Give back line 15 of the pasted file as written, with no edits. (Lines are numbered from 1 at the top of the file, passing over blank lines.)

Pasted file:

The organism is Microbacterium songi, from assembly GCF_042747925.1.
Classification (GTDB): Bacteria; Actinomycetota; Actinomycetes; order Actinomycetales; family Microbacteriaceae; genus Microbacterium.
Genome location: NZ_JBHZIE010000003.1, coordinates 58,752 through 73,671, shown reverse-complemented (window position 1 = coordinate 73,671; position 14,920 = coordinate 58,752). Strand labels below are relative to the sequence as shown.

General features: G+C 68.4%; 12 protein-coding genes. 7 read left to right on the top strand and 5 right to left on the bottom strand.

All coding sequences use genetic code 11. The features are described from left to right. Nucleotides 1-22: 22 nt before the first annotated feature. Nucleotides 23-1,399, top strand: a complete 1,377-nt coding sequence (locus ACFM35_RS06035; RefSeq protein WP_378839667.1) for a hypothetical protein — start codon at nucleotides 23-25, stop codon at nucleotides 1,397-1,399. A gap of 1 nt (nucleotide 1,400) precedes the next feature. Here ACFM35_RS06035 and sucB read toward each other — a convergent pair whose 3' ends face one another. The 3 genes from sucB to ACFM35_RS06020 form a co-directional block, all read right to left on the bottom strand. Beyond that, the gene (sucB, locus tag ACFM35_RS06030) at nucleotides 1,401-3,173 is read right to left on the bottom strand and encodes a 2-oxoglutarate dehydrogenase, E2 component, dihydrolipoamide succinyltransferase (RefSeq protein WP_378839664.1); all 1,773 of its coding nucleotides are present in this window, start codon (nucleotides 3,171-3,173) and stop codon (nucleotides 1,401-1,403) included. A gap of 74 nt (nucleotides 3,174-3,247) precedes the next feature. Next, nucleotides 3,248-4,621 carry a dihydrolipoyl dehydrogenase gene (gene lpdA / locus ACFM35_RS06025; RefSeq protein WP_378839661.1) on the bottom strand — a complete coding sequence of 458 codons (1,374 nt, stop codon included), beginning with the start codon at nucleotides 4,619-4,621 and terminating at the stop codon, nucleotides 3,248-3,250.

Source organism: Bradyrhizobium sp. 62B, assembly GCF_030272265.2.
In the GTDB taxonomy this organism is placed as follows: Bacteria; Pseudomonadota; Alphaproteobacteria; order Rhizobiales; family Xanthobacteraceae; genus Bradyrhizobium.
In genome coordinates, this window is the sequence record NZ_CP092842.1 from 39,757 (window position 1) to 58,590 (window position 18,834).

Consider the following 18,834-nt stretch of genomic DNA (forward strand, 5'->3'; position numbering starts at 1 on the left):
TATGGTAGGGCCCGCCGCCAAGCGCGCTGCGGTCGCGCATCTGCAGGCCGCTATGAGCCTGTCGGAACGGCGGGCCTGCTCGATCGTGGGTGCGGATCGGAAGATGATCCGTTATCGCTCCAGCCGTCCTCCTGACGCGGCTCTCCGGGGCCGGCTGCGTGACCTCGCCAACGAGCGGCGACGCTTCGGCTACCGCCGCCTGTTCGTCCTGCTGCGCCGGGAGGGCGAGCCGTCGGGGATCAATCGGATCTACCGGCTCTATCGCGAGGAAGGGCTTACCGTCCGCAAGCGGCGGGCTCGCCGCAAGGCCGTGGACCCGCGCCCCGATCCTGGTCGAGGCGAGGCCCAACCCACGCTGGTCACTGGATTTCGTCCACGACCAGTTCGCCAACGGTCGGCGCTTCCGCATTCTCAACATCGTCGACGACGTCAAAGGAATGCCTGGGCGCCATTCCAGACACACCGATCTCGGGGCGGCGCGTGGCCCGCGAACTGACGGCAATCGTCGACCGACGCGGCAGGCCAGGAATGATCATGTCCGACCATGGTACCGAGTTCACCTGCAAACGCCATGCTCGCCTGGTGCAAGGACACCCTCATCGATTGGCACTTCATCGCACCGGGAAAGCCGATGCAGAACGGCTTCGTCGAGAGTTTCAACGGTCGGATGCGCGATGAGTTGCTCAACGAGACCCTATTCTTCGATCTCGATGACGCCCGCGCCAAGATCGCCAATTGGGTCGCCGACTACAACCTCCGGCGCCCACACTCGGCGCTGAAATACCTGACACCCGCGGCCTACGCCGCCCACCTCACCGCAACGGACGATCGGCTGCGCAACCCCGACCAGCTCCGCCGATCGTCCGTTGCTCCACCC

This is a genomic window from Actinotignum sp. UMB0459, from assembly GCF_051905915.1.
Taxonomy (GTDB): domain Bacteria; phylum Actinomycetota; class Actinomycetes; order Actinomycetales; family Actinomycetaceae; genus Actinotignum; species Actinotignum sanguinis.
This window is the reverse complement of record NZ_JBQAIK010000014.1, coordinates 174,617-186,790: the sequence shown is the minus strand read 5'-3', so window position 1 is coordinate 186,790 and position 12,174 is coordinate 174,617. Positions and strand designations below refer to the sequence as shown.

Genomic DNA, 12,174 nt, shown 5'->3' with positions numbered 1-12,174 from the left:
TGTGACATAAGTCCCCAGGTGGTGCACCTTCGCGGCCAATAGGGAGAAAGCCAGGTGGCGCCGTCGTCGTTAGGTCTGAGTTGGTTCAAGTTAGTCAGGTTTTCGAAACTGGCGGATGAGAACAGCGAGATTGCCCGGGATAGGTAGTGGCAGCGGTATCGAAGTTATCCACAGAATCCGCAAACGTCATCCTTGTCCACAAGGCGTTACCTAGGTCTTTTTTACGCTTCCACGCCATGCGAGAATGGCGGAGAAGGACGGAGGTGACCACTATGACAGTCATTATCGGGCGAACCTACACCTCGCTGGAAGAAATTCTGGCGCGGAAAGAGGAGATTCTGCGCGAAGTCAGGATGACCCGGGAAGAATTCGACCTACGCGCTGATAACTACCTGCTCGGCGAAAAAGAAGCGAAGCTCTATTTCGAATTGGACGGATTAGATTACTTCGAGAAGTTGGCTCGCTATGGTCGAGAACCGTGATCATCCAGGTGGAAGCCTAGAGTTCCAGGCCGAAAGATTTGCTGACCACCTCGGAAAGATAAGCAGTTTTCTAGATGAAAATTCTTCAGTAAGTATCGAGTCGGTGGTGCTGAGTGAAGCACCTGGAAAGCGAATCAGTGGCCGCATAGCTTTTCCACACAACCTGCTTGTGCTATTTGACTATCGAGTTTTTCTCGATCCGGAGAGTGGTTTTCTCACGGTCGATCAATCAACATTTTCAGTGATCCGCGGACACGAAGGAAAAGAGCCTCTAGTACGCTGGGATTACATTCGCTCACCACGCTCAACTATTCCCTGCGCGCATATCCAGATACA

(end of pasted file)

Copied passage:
TGTGACATAAGTCCCCAGGTGGTGCACCTTCGCGGCCAATAGGGAGAAAGCCAGGTGGCGCCGTCGTCGTTAGGTCTGAGTTGGTTCAAGTTAGTCAGGTTTTCGAAACTGGCGGATGAGAACAGCGAGATTGCCCGGGATAGGTAGTGGCAGCGGTATCGAAGTTATCCACAGAATCCGCAAACGTCATCCTTGTCCACAAGGCGTTACCTAGGTCTTTTTTACGCTTCCACGCCATGCGAGAATGGCGGAGAAGGACGGAGGTGACCACTATGACAGTCATTATCGGGCGAACCTACACCTCGCTGGAAGAAATTCTGGCGCGGAAAGAGGAGATTCTGCGCGAAGTCAGGATGACCCGGGAAGAATTCGACCTACGCGCTGATAACTACCTGCTCGGCGAAAAAGAAGCGAAGCTCTATTTCGAATTGGACGGATTAGATTACTTCGAGAAGTTGGCTCGCTATGGTCGAGAACCGTGATCATCCAGGTGGAAGCCTAGAGTTCCAGGCCGAAAGATTTGCTGACCACCTCGGAAAGATAAGCAGTTTTCTAGATGAAAATTCTTCAGTAAGTATCGAGTCGGTGGTGCTGAGTGAAGCACCTGGAAAGCGAATCAGTGGCCGCATAGCTTTTCCACACAACCTGCTTGTGCTATTTGACTATCGAGTTTTTCTCGATCCGGAGAGTGGTTTTCTCACGGTCGATCAATCAACATTTTCAGTGATCCGCGGACACGAAGGAAAAGAGCCTCTAGTACGCTGGGATTACATTCGCTCACCACGCTCAACTATTCCCTGCGCGCATATCCAGATACA